Not even a tedious 0-0 draw in the European Championships can entice me into the wrong book! I will read while watching footy on the telly if I’m waiting for the boring tossers to score a goal or two, lol, but England v Slovakia last night just saw me getting some of Collina’s autobiography read. If I’m watching footy, I might as well read about footy! It’s up to the players to distract me from my book. I guess I should have watched Wales vs Russia instead, a game which Wales won 3-0 to top our group and send the Russians packing back home to Moscow.

I’ve just found an interesting book on the landing, on our bookshelves near the bathroom. There’s Only Two David Beckhams, by John O’Farrell, could be my Footy Book now that I’ve finished the Collina. Or I could carry on with Fergie’s book, Leading, which I could do with getting on with. I could also do with getting on with Martin Meijer’s biography of Louis van Gaal. Still annoyed at United for not having a parade after we won the FA Cup last month, and for getting rid of LvG so quickly. They should have let Louis enjoy that weekend after having won us the cup, before parting company with him and appointing that egotistical knobhead, Jose Mourinho!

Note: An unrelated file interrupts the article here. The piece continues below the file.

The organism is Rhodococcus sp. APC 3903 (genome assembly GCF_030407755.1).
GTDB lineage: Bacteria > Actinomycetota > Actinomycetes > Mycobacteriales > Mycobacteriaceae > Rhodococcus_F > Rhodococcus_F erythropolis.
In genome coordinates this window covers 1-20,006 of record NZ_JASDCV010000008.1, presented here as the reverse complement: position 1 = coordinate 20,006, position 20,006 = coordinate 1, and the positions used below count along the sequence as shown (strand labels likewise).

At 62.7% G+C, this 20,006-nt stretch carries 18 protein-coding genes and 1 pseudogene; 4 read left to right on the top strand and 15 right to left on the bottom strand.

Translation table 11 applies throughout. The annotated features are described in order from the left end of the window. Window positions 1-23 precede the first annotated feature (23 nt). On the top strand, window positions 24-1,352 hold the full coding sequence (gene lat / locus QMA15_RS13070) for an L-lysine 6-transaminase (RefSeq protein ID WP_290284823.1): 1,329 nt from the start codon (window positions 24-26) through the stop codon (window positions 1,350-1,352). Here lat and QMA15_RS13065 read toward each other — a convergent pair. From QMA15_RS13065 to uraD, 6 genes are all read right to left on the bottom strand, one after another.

Talking of footy, Northern Ireland v Germany just kicked off as I type this!

Oh well, I’ll give the Highsmith book around 50 pages if I can. If it still doesn’t float my boat, it probably won’t.

Anyway, onto other book-related matters, and something I’ve touched on previously… the publishing world and its stupid, unnecessary and rather outdated fixations! By this, I mean the idea that, because I’m a female reader, I will want books written by women and in which the main characters are women. I would love to meet these idiots and reassure them that, in the nicest possible way, I really couldn’t give a shit! Look I’ve just read A Little Life, for crying out loud! Written by a woman, as if that even matters, which it doesn’t to me, but the four main characters are all blokes, as are most of the other significant characters in that book, and I loved it! I really am not arsed in the slightest, so there is no need to worry about pointless crap like that!

I’ve been reading books since I first learned to read, which I had managed before I started school. I have NEVER given a shit about the gender of the author, or of the characters. In fact, it probably hasn’t even occurred to me to even take much notice. If a book appeals to me, it’s because its plot or its subject matter appeals to me. The gender of the author is an irrelevance, as is the gender of the main protagonist in the story if I’m reading fiction!